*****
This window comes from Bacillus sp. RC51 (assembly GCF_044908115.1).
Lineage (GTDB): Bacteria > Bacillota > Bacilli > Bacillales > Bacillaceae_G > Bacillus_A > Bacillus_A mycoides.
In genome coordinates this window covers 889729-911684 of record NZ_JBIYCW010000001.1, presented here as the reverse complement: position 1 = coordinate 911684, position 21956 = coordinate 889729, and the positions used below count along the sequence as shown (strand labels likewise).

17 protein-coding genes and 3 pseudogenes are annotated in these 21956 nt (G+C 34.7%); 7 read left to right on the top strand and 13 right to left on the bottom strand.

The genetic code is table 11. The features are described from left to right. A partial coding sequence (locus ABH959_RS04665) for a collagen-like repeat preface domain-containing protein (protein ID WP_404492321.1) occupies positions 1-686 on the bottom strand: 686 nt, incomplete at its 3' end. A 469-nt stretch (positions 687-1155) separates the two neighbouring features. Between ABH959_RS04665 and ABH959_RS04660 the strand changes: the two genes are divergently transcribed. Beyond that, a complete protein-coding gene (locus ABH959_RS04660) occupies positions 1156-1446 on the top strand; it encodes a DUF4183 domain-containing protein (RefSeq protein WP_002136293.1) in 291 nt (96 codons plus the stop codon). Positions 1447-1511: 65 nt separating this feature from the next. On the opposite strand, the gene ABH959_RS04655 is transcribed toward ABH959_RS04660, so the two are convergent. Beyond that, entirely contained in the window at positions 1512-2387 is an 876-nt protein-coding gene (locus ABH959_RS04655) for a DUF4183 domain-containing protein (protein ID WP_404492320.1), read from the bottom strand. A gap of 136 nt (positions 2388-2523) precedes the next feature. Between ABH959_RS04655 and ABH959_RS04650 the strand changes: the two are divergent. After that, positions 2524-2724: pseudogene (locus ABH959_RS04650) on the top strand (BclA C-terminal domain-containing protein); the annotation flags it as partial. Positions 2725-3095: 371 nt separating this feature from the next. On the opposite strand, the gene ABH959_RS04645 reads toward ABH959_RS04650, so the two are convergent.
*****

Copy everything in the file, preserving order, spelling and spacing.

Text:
This window comes from Bacillus sp. RC51 (assembly GCF_044908115.1).
Lineage (GTDB): Bacteria > Bacillota > Bacilli > Bacillales > Bacillaceae_G > Bacillus_A > Bacillus_A mycoides.
In genome coordinates this window covers 889729-911684 of record NZ_JBIYCW010000001.1, presented here as the reverse complement: position 1 = coordinate 911684, position 21956 = coordinate 889729, and the positions used below count along the sequence as shown (strand labels likewise).

17 protein-coding genes and 3 pseudogenes are annotated in these 21956 nt (G+C 34.7%); 7 read left to right on the top strand and 13 right to left on the bottom strand.

The genetic code is table 11. The features are described from left to right. A partial coding sequence (locus ABH959_RS04665) for a collagen-like repeat preface domain-containing protein (protein ID WP_404492321.1) occupies positions 1-686 on the bottom strand: 686 nt, incomplete at its 3' end. A 469-nt stretch (positions 687-1155) separates the two neighbouring features. Between ABH959_RS04665 and ABH959_RS04660 the strand changes: the two genes are divergently transcribed. Beyond that, a complete protein-coding gene (locus ABH959_RS04660) occupies positions 1156-1446 on the top strand; it encodes a DUF4183 domain-containing protein (RefSeq protein WP_002136293.1) in 291 nt (96 codons plus the stop codon). Positions 1447-1511: 65 nt separating this feature from the next. On the opposite strand, the gene ABH959_RS04655 is transcribed toward ABH959_RS04660, so the two are convergent. Beyond that, entirely contained in the window at positions 1512-2387 is an 876-nt protein-coding gene (locus ABH959_RS04655) for a DUF4183 domain-containing protein (protein ID WP_404492320.1), read from the bottom strand. A gap of 136 nt (positions 2388-2523) precedes the next feature. Between ABH959_RS04655 and ABH959_RS04650 the strand changes: the two are divergent. After that, positions 2524-2724: pseudogene (locus ABH959_RS04650) on the top strand (BclA C-terminal domain-containing protein); the annotation flags it as partial. Positions 2725-3095: 371 nt separating this feature from the next. On the opposite strand, the gene ABH959_RS04645 reads toward ABH959_RS04650, so the two are convergent.